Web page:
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Group Description

The Dakota Indians called this place Oiyuwege, meaning "the place of crossing." French explorers called it Traverse des Sioux, or "crossing place of the Sioux."

For centuries, Traverse des Sioux has been a crossroads and meeting place for people of many cultures. First, the American Indians gathered here to hunt and traverse the river using the shallow crossing. During the 1800s, they were joined by Europeans who came here to trade furs and farm the fertile prairie.

In 1851, the U.S. government signed a treaty with the Sisseton and Wahpeton bands of the Dakota Indians. This treaty opened millions of acres to land-hungry settlers and speculators. The thriving town of Traverse des Sioux was soon established. It had five taverns, two hotels, several churches - some 70 buildings and a population of about 300. In 1856, nearby St. Peter was chosen as the county seat, and by 1869, nothing was left of the once-booming town of Traverse des Sioux.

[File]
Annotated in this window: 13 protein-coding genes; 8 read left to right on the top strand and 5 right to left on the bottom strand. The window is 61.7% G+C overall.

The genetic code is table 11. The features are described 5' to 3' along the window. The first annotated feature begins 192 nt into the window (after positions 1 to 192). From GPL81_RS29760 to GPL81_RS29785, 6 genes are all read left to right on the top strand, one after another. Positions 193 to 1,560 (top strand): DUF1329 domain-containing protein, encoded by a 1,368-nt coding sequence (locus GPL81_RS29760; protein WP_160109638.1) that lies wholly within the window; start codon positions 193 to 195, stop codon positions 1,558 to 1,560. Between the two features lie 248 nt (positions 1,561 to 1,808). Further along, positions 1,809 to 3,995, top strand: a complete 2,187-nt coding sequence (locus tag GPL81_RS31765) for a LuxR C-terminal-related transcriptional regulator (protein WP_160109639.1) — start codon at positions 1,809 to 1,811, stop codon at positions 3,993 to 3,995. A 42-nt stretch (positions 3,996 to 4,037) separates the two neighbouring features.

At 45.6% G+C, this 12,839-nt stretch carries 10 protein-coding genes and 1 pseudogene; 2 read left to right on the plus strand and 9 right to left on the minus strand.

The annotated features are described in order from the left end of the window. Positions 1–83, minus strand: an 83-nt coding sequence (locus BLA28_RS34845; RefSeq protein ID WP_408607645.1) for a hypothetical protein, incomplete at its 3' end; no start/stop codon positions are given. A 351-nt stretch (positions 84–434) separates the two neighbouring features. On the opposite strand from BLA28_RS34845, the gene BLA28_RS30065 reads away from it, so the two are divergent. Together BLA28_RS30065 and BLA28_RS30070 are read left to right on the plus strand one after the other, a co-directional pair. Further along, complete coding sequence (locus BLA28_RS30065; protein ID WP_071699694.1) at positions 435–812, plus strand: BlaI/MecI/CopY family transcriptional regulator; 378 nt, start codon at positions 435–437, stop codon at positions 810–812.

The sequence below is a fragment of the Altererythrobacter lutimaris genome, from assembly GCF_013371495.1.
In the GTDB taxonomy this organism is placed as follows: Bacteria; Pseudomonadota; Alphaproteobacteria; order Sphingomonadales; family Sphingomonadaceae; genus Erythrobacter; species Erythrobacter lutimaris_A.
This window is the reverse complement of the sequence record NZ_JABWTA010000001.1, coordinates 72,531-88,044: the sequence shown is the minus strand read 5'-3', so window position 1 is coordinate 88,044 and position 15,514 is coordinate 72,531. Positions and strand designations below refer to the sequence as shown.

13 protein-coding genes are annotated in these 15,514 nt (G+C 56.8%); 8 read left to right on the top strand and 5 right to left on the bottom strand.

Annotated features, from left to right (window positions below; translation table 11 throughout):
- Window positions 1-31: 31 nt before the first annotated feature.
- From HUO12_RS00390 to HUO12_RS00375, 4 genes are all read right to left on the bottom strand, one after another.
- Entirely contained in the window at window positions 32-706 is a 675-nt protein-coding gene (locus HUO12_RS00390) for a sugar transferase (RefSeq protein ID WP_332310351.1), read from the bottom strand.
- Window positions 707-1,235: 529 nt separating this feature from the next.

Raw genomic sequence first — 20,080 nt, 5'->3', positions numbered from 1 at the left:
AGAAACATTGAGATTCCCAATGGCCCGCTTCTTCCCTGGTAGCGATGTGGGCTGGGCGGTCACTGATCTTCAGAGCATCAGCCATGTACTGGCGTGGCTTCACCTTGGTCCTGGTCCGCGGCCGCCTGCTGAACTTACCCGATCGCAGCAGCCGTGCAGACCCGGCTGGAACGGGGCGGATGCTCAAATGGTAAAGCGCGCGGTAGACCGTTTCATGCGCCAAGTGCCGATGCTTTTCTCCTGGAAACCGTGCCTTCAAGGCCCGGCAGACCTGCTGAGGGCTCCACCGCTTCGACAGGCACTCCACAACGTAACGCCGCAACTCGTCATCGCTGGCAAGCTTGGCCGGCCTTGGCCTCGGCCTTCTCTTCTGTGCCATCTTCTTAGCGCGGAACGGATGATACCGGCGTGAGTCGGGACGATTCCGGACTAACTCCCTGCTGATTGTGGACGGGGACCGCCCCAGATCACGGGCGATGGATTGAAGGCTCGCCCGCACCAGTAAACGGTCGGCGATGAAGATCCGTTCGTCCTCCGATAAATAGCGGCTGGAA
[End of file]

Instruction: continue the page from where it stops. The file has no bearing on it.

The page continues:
On the self-guided tour, the trail signs introduce you a portion of the 10,000-year-old Minnesota River Valley. While enjoying a quiet walk through the site, learn more about Dakota Indian culture, the 1851 Treaty and its effects on people, transportation, the fur trade, and the town site of Traverse des Sioux.

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